How to Increase Exercise Without Getting Injured
I can’t start this post without thanking you from the bottom of my heart for the response to my post on living the life I have imagined. Your supportive and encouraging comments, emails, tweets, and messages were so appreciated. I’m pretty sure that was the happiest Monday I’ve ever had!
You also seemed to like the previous post, which covered 7 supplements I’m currently taking. I’m always looking for your feedback, so if you have any further suggestions, don’t hesitate to let me know! And while we’re on the topic of supplements, I thought I’d let you know about a “Buy One Get One Free” sale of vitamins and supplements going on at CVS until 1/11/14. (I have no relationship with CVS and am not getting compensated in any way for this, I just thought I’d share in case you were inspired by the post and want to start taking any supplements!)
OK, onto today’s topic. It’s the first work week of January, which means that gyms everywhere are packed with newly dedicated exercisers. If you are one of those, congratulations on making the decision to improve your health! Unfortunately, the influx of new exercisers in January also comes along with an influx of exercise-related injuries. Have you ever noticed that many people start their exercise programs with such admirable dedication and enthusiasm, that they end up either burned out or injured within a few weeks? I want to help you prevent burn out and injury, so here are five tips for increasing your exercise.
1. Start slowly, and build gradually.
- Just because your New Year’s Resolution was to start working out does not mean you need to spend hours in the gym every single day.
- If you’re a beginner, you may want to commit to 30 minutes of moderate activity 2-3 times per week (be specific, like I suggest in my post on how to set New Year’s Resolutions). Once you’ve achieved that for 3-4 weeks, increase your activity to 3-4 times per week, then build to 40 minutes, and potentially up to an hour. It’s tempting to dive right in and do everything you can, but try to restrain yourself – your motivation and your body will thank you.
2. Don’t do more than your body can handle.
- You know your body best, and it’s impossible for me to tell you in a blog post what is too much for your individual body. But be honest with yourself – if you need to back off, back off.
- Muscle soreness is usually OK (that means you’re challenging yourself!), but debilitating soreness that lasts for several days and/ or impairs your regular functions is a sign that you outdid yourself.
- Whenever you feel acute pain (rather than dull soreness), your best bet is to stop. Did you know that your muscles and lungs actually adapt to an increase in exercise far more quickly than your ligaments and tendons? That’s why most injuries in exercise beginners are things like sprains, strains, or tendonitis. It just takes time for ligaments and tendons to get used to exercise, which is why you need to start out slowly and monitor how you’re feeling.
3. Rest and recover.
- Be sure to incorporate a rest day (or several rest days) into your schedule. This will help your body recover so you can exercise stronger in the days to come!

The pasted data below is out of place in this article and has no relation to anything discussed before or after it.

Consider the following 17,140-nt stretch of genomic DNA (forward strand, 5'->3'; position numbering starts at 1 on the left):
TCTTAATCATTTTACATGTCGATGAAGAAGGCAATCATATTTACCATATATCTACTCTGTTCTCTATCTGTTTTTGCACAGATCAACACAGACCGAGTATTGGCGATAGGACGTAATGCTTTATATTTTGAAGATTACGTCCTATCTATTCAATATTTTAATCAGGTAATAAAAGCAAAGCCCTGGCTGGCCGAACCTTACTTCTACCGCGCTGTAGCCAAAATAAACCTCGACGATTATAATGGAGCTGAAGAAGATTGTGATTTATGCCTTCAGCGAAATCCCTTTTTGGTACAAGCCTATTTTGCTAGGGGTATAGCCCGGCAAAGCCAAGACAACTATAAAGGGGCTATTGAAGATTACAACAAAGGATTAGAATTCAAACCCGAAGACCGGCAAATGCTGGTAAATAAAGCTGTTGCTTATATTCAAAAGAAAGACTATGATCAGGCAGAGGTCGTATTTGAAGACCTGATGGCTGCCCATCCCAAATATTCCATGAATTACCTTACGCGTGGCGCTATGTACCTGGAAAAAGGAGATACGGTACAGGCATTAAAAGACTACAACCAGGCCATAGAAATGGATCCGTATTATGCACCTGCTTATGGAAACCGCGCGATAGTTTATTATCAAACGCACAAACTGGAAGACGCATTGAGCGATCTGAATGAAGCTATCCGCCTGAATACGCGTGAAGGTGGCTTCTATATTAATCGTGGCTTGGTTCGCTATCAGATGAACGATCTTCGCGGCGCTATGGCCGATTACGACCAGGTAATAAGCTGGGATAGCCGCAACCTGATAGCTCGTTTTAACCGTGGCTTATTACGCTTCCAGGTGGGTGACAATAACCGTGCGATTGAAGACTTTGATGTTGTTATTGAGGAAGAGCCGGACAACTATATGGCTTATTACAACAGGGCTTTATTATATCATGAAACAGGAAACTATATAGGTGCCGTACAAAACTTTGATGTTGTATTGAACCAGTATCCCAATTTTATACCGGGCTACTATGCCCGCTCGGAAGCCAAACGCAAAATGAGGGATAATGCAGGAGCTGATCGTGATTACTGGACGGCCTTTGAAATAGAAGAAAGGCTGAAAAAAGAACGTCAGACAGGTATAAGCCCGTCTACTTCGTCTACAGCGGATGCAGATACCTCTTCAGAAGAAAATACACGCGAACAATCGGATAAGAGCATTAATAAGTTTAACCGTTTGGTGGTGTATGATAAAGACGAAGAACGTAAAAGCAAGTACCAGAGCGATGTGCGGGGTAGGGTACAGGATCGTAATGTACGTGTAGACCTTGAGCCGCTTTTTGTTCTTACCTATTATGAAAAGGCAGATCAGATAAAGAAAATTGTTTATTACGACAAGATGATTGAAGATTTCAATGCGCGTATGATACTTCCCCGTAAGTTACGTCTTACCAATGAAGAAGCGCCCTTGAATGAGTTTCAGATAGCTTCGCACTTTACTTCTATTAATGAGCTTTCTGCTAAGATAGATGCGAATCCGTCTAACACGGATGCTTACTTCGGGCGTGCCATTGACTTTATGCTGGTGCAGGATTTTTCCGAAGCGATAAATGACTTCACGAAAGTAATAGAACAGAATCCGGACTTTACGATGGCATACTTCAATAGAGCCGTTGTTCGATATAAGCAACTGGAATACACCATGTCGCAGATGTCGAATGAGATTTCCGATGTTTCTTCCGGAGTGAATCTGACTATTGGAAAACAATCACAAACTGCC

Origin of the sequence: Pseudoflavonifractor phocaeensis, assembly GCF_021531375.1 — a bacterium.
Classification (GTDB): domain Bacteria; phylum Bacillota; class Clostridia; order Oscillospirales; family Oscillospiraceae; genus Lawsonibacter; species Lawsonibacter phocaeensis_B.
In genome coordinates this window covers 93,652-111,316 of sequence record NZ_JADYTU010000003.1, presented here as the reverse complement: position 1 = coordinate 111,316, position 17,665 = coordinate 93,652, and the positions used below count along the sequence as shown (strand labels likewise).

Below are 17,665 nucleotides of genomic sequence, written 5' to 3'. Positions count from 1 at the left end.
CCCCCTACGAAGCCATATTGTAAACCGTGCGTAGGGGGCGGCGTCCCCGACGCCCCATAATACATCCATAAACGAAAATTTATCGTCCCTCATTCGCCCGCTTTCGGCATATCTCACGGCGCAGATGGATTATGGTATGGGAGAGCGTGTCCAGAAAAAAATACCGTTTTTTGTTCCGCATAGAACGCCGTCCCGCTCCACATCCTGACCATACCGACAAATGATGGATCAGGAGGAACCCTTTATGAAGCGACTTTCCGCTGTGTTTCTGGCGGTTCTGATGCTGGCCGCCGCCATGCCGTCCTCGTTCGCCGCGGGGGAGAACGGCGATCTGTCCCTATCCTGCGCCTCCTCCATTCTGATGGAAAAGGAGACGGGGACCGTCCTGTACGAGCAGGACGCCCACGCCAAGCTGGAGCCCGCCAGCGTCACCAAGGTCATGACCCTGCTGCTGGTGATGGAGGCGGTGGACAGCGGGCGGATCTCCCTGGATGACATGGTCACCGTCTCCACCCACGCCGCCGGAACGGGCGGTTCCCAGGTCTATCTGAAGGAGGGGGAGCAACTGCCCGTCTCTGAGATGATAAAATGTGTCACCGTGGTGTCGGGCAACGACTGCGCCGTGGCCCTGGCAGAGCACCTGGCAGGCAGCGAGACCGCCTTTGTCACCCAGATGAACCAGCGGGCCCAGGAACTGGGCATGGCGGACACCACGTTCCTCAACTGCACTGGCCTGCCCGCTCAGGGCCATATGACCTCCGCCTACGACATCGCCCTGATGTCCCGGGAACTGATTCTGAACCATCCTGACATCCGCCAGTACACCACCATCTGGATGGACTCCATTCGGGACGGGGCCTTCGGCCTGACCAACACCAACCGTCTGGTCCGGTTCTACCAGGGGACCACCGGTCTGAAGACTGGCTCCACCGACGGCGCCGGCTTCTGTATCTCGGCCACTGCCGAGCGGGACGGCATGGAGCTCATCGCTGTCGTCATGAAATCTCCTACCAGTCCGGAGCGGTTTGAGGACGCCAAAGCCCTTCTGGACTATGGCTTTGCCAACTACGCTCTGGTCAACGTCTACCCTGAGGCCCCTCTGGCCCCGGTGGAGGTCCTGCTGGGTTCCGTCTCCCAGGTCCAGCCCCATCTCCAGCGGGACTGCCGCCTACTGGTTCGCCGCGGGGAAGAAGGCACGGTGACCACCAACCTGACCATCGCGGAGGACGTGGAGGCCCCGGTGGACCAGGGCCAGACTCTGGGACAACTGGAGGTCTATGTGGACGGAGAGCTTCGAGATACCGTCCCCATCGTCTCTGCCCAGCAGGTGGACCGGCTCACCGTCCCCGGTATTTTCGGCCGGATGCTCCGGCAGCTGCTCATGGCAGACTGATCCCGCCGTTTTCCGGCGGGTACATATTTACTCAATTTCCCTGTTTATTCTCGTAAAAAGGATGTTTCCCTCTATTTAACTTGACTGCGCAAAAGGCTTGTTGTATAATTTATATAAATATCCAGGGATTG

- If you feel any nagging pain, use the RICE method (rest, ice, compression, and elevation). You can check out my thoughts on compression here.
- If you want to include some movement on some of your rest days, try going for a brisk walk or doing some yoga or stretching.
4. Vary your exercise program.
- I’ve posted before about how mixing up your exercise routine is good for anyone, but it’s especially important for beginning exercisers. If your body isn’t used to exercise, and you perform one repeated motion day after day, you’re more likely to get injured than if you’re building several muscles in your body through diverse exercise.
- If you’re looking for things to change it up, the possibilities are endless. If you want to be outdoors, try running, walking, or cycling. If you want to stay at home, do some home or hotel circuit workouts (there are so many quick ones that you can do with no equipment on my Pinterest boards!), or do some at-home yoga or Barre3. If you’re headed to the gym, try the elliptical machine, rowing machine, or take a kickboxing, Zumba, spinning, or Body Pump class. If you’re tight on time, just try to stand up from your desk several times a day and take a 5-minute walk around the office!
5. Check your technique.
- If you’re weight lifting or performing an exercise that is new to you, please make sure you are using proper form.
- If you’re at a gym or in a workout class, ask one of the personal trainers or teachers to watch your form. They’re almost always happy to help!
- If you’re doing a workout on your own, try doing a Google search for the proper form before starting. There are several reputable sources out there, and a quick 5-minute video might save you from an injury.
If you do think you may have an injury, I would recommend seeing a doctor, chiropractor, or physical therapist. If you prefer Doctor Google, I’ve found this symptom checker to be fairly accurate and helpful!
Disclaimer: I am not a doctor or licensed personal trainer. This post is intended for information and education only.
So tell me in the comments … Have you ever been injured from exercise? If so, what happened? What other tips do you have to prevent injury when one is starting to exercise?